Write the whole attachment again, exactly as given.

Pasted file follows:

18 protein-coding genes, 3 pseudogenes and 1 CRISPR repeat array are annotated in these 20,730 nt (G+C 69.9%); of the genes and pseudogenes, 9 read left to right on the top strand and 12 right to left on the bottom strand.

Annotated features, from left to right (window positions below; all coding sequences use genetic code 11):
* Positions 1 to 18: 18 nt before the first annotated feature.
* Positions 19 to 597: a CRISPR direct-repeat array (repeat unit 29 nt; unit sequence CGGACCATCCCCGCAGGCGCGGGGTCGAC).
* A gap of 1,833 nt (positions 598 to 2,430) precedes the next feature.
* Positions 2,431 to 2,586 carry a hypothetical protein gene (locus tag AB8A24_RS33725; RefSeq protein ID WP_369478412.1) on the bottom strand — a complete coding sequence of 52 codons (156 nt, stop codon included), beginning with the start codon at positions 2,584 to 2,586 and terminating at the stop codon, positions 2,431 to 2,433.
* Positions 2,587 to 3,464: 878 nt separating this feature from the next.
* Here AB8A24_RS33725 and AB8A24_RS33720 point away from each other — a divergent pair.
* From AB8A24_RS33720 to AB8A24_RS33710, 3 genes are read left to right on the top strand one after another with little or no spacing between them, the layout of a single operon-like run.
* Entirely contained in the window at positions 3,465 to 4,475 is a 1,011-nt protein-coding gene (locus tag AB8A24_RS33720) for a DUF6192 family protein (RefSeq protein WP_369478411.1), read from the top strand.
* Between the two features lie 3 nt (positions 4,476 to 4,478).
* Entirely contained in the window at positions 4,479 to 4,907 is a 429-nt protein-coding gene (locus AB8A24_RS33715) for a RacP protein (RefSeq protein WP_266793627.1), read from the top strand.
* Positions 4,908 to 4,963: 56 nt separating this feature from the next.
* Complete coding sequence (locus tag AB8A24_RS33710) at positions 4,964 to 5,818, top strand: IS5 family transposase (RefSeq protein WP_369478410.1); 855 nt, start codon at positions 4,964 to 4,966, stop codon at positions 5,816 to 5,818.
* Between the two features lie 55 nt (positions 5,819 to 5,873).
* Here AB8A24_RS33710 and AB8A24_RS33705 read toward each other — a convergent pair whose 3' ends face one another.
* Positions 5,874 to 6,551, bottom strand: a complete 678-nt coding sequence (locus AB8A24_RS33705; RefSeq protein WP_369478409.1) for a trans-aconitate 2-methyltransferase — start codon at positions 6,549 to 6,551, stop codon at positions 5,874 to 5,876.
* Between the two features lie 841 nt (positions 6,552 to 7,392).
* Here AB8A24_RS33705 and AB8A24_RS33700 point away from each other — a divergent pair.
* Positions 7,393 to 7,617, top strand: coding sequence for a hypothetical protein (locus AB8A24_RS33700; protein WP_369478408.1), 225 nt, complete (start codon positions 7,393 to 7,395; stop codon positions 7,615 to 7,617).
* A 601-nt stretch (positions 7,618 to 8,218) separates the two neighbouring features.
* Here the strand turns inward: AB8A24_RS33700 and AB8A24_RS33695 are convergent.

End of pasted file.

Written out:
18 protein-coding genes, 3 pseudogenes and 1 CRISPR repeat array are annotated in these 20,730 nt (G+C 69.9%); of the genes and pseudogenes, 9 read left to right on the top strand and 12 right to left on the bottom strand.

Annotated features, from left to right (window positions below; all coding sequences use genetic code 11):
* Positions 1 to 18: 18 nt before the first annotated feature.
* Positions 19 to 597: a CRISPR direct-repeat array (repeat unit 29 nt; unit sequence CGGACCATCCCCGCAGGCGCGGGGTCGAC).
* A gap of 1,833 nt (positions 598 to 2,430) precedes the next feature.
* Positions 2,431 to 2,586 carry a hypothetical protein gene (locus tag AB8A24_RS33725; RefSeq protein ID WP_369478412.1) on the bottom strand — a complete coding sequence of 52 codons (156 nt, stop codon included), beginning with the start codon at positions 2,584 to 2,586 and terminating at the stop codon, positions 2,431 to 2,433.
* Positions 2,587 to 3,464: 878 nt separating this feature from the next.
* Here AB8A24_RS33725 and AB8A24_RS33720 point away from each other — a divergent pair.
* From AB8A24_RS33720 to AB8A24_RS33710, 3 genes are read left to right on the top strand one after another with little or no spacing between them, the layout of a single operon-like run.
* Entirely contained in the window at positions 3,465 to 4,475 is a 1,011-nt protein-coding gene (locus tag AB8A24_RS33720) for a DUF6192 family protein (RefSeq protein WP_369478411.1), read from the top strand.
* Between the two features lie 3 nt (positions 4,476 to 4,478).
* Entirely contained in the window at positions 4,479 to 4,907 is a 429-nt protein-coding gene (locus AB8A24_RS33715) for a RacP protein (RefSeq protein WP_266793627.1), read from the top strand.
* Positions 4,908 to 4,963: 56 nt separating this feature from the next.
* Complete coding sequence (locus tag AB8A24_RS33710) at positions 4,964 to 5,818, top strand: IS5 family transposase (RefSeq protein WP_369478410.1); 855 nt, start codon at positions 4,964 to 4,966, stop codon at positions 5,816 to 5,818.
* Between the two features lie 55 nt (positions 5,819 to 5,873).
* Here AB8A24_RS33710 and AB8A24_RS33705 read toward each other — a convergent pair whose 3' ends face one another.
* Positions 5,874 to 6,551, bottom strand: a complete 678-nt coding sequence (locus AB8A24_RS33705; RefSeq protein WP_369478409.1) for a trans-aconitate 2-methyltransferase — start codon at positions 6,549 to 6,551, stop codon at positions 5,874 to 5,876.
* Between the two features lie 841 nt (positions 6,552 to 7,392).
* Here AB8A24_RS33705 and AB8A24_RS33700 point away from each other — a divergent pair.
* Positions 7,393 to 7,617, top strand: coding sequence for a hypothetical protein (locus AB8A24_RS33700; protein WP_369478408.1), 225 nt, complete (start codon positions 7,393 to 7,395; stop codon positions 7,615 to 7,617).
* A 601-nt stretch (positions 7,618 to 8,218) separates the two neighbouring features.
* Here the strand turns inward: AB8A24_RS33700 and AB8A24_RS33695 are convergent.